Lost in the furor over what Moscow did or did not do, and what effects it did or did not have, is the broader question of what this incident says about Russian intentions and aims. Just how unusual was it for great powers to interfere in a democracy’s electoral processes, and just how outraged should Americans be by the alleged activities?
Joseph S. Nye, Jr., is University Distinguished Service Professor and former Dean of the Kennedy School of Government at Harvard University. He received his bachelor's degree summa cum laude from Princeton University, studied at Oxford University on a Rhodes Scholarship, and earned a Ph.D. in political science from Harvard where he joined the faculty in 1964. In 2008, a poll of 2700 international relations scholars listed him as the most influential scholar on American foreign policy, and in 2011 Foreign Policy listed him among the 100 leading global thinkers.
From 1977-79, Nye was a deputy Undersecretary of State and chaired the National Security Council Group on Nonproliferation of Nuclear Weapons. In 1993-94 he chaired the National Intelligence Council which prepares intelligence estimates for the president, and in 1994-95 served as Assistant Secretary of Defense for International Security Affairs. He won Distinguished Service medals from all three agencies.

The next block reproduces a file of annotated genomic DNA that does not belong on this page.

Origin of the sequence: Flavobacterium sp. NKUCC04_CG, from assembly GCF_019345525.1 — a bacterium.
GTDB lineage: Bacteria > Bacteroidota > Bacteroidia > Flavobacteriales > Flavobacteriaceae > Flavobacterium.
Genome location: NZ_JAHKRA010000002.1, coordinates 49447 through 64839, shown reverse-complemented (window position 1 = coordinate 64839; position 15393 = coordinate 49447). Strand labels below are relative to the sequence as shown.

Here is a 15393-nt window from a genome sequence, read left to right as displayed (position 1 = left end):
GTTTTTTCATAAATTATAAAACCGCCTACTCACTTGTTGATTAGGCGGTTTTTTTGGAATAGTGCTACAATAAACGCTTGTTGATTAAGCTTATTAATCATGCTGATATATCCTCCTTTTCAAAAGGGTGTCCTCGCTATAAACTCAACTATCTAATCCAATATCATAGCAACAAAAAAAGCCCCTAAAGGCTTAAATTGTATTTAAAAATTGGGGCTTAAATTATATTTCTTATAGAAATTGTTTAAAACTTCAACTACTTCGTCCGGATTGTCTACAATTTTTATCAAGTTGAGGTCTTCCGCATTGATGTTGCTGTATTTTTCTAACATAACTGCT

Nye has published fourteen academic books, a novel, and more than 150 articles in professional and policy journals. Recent books include Soft Power, The Powers to Lead, The Future of Power, and Is the American Century Over?
He is a fellow of the American Academy of Arts and Sciences, the British Academy, the American Academy of Diplomacy, and an honorary fellow of Exeter College, Oxford. He is the recipient of Princeton University’s Woodrow Wilson Award, the Charles Merriam Award from the American Political Science Association, France’s Palmes Academiques, and various honorary degrees.Last Updated: Jan 11, 2017, 5:22pm